The loss of $11.5 billion for the first quarter of 2010 is a sign that troubles in the US housing markets continue – and a reminder that Congress still needs to sort out the future of the troubled "government sponsored enterprises" like Fannie Mae.
Fannie and its sibling organization, Freddie Mac, own or guarantee a large share of US mortgage loans. The question for the future is whether – or how – they can do that without putting US taxpayers at risk during market downturns.
"The housing finance system clearly cannot continue to operate as it has in the past," he told the House Financial Services Committee in March. But "designing and implementing practical solutions ... will not be simple."
Many housing-policy experts say it's useful to have some system that ensures the flow of financing in mortgage markets, to a reduce the risk of downward spirals in a market that's central to the net worth of American families. Fannie and Freddie currently serve that function, but in doing so they take big risks that came home to roost in 2008.
Both corporations essentially failed and were taken into a government conservatorship. Taxpayers are paying a price, as the Treasury pumps in money to make sure that losses don't push Fannie and Freddie into a position of negative net worth.
Along with announcing its quarterly loss, Fannie Mae said Monday that it was calling for $8.4 billion in support from the Treasury, because of its first-quarter performance resulted in a net-worth deficit. The news organization ProPublica, in its running tally of federal bailouts, currently puts total government aid for Fannie and Freddie at $144.9 billion since the conservatorship.
Fannie's first-quarter loss this year was smaller than in the same period of 2009, when the firm lost $15.2 billion. And Monday's report comes amid some positive signs for the housing market. The credit agency Transunion reported a small decline in mortgage delinquencies during the first quarter.
The stronger the economy gets, with an improving job market, the fewer people are likely to default on their mortgages. Still, many hard-hit metro areas still have a large number of current or expected foreclosures.
What can be done to improve the health of the housing markets – and of the finance system that now relies so heavily on Fannie and Freddie?
Three leading options are:
- Reconstitute the firms. Make them essentially as they were before 2008 (a hybrid of shareholder ownership with a congressionally mandated mission to support the home-loan market), but with tighter oversight and perhaps backstopping from private mortgage firms that benefit from the services provided by Fannie and Freddie. The problem: We've just seen that a hybrid public-private identity can work badly.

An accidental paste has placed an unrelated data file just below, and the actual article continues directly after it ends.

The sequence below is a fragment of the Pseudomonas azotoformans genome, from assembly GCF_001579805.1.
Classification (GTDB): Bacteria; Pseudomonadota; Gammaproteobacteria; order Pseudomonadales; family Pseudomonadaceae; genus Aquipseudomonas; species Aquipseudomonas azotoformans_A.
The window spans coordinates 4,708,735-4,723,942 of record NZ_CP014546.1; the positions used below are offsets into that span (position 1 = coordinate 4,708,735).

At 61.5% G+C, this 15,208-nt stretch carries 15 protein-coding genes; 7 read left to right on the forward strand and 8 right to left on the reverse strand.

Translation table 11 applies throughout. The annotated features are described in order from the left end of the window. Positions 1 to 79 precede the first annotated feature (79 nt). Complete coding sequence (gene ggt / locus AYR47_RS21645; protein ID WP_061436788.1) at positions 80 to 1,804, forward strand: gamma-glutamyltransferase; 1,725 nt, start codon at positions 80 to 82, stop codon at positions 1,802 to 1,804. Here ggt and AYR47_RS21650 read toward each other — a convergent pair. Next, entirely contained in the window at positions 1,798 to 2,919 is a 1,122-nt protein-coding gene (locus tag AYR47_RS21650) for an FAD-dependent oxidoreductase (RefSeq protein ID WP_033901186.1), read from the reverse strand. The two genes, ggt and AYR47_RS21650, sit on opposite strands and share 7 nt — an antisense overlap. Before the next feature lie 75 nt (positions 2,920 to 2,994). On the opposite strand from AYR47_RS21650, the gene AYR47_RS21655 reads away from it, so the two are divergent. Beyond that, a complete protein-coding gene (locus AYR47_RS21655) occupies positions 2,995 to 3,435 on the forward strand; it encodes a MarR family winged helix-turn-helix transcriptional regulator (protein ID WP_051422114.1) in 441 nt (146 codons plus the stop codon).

- Nationalize them. Turn them into government-owned corporations, with tighter oversight of their risks and capital cushions. The problem: This would mean putting trillions of dollars in debt they carry officially on the federal balance sheet. If problems keep cropping up, taxpayers are on the hook.
- Shrink or eliminate them. This option, favored by many conservatives, would seek to create a housing market much less reliant on loans that are bought or backed by Fannie or Freddie. One idea is to break them into smaller pieces, and have them gradually withdraw to a smaller role. The problem: In times of financial crisis, mortgage lending can dry up without government financing or guarantees (as occurred in 2008).
"There is significant reason to question the capacity of private banks to support mortgage markets in times of financial distress without government support," Congress's government accountability office said in a 2009 report.
But adding loads of new debt onto the federal balance sheet could take America a step closer to a possible Greece-style debt crisis.
"The federal debt stands at $8 trillion. But the Fannie Mae, Freddie Mac, and Federal Home Loan Bank debt stands at $8 trillion as well," Anthony Sanders, a real estate expert from George Mason University, told the recent House hearing. Together, those debts are greater than a year's gross domestic product, which he called a “Grecian Formula” of debt issuance to fund housing goals.
A solution to the thorny problem of housing-market finance is notably absent from the financial reform bill now working its way through Congress.